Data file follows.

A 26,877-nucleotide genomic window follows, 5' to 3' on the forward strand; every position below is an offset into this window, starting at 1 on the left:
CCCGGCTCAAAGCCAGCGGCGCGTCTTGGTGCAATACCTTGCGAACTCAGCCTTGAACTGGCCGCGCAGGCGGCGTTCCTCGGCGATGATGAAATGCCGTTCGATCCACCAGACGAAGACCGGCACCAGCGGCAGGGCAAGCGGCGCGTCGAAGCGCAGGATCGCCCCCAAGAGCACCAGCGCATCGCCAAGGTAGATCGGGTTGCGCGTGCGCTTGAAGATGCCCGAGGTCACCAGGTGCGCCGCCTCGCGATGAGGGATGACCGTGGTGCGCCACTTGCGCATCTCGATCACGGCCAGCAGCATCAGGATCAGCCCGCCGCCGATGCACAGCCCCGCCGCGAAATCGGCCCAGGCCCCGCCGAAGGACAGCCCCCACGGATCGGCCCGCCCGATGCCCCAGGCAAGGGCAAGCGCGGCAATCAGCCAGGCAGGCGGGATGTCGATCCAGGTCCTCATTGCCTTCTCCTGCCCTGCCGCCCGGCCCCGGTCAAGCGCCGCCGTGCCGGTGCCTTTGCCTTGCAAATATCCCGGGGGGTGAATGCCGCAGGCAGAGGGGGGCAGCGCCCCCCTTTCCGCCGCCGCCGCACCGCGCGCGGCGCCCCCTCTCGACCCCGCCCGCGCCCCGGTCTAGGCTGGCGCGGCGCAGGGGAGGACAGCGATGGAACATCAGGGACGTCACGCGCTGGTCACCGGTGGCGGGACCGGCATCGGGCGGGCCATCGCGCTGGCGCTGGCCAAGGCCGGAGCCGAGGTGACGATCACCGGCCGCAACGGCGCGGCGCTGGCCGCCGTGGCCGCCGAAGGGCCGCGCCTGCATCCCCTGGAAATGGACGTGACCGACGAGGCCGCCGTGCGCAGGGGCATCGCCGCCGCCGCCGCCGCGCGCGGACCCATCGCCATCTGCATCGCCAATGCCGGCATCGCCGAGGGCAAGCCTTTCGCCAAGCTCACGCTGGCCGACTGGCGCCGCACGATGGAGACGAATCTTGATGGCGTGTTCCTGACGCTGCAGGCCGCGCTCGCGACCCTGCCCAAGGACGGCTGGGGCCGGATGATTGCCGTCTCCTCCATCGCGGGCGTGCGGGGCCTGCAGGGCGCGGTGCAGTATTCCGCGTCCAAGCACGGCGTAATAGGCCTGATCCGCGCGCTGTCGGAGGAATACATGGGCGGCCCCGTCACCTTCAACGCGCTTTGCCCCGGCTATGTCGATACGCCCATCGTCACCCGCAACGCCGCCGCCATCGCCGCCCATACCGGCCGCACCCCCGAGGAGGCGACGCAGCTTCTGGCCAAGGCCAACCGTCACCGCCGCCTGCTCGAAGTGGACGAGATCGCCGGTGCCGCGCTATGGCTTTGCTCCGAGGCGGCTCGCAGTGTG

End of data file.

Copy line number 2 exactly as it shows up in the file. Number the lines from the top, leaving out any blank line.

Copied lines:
CCCGGCTCAAAGCCAGCGGCGCGTCTTGGTGCAATACCTTGCGAACTCAGCCTTGAACTGGCCGCGCAGGCGGCGTTCCTCGGCGATGATGAAATGCCGTTCGATCCACCAGACGAAGACCGGCACCAGCGGCAGGGCAAGCGGCGCGTCGAAGCGCAGGATCGCCCCCAAGAGCACCAGCGCATCGCCAAGGTAGATCGGGTTGCGCGTGCGCTTGAAGATGCCCGAGGTCACCAGGTGCGCCGCCTCGCGATGAGGGATGACCGTGGTGCGCCACTTGCGCATCTCGATCACGGCCAGCAGCATCAGGATCAGCCCGCCGCCGATGCACAGCCCCGCCGCGAAATCGGCCCAGGCCCCGCCGAAGGACAGCCCCCACGGATCGGCCCGCCCGATGCCCCAGGCAAGGGCAAGCGCGGCAATCAGCCAGGCAGGCGGGATGTCGATCCAGGTCCTCATTGCCTTCTCCTGCCCTGCCGCCCGGCCCCGGTCAAGCGCCGCCGTGCCGGTGCCTTTGCCTTGCAAATATCCCGGGGGGTGAATGCCGCAGGCAGAGGGGGGCAGCGCCCCCCTTTCCGCCGCCGCCGCACCGCGCGCGGCGCCCCCTCTCGACCCCGCCCGCGCCCCGGTCTAGGCTGGCGCGGCGCAGGGGAGGACAGCGATGGAACATCAGGGACGTCACGCGCTGGTCACCGGTGGCGGGACCGGCATCGGGCGGGCCATCGCGCTGGCGCTGGCCAAGGCCGGAGCCGAGGTGACGATCACCGGCCGCAACGGCGCGGCGCTGGCCGCCGTGGCCGCCGAAGGGCCGCGCCTGCATCCCCTGGAAATGGACGTGACCGACGAGGCCGCCGTGCGCAGGGGCATCGCCGCCGCCGCCGCCGCGCGCGGACCCATCGCCATCTGCATCGCCAATGCCGGCATCGCCGAGGGCAAGCCTTTCGCCAAGCTCACGCTGGCCGACTGGCGCCGCACGATGGAGACGAATCTTGATGGCGTGTTCCTGACGCTGCAGGCCGCGCTCGCGACCCTGCCCAAGGACGGCTGGGGCCGGATGATTGCCGTCTCCTCCATCGCGGGCGTGCGGGGCCTGCAGGGCGCGGTGCAGTATTCCGCGTCCAAGCACGGCGTAATAGGCCTGATCCGCGCGCTGTCGGAGGAATACATGGGCGGCCCCGTCACCTTCAACGCGCTTTGCCCCGGCTATGTCGATACGCCCATCGTCACCCGCAACGCCGCCGCCATCGCCGCCCATACCGGCCGCACCCCCGAGGAGGCGACGCAGCTTCTGGCCAAGGCCAACCGTCACCGCCGCCTGCTCGAAGTGGACGAGATCGCCGGTGCCGCGCTATGGCTTTGCTCCGAGGCGGCTCGCAGTGTG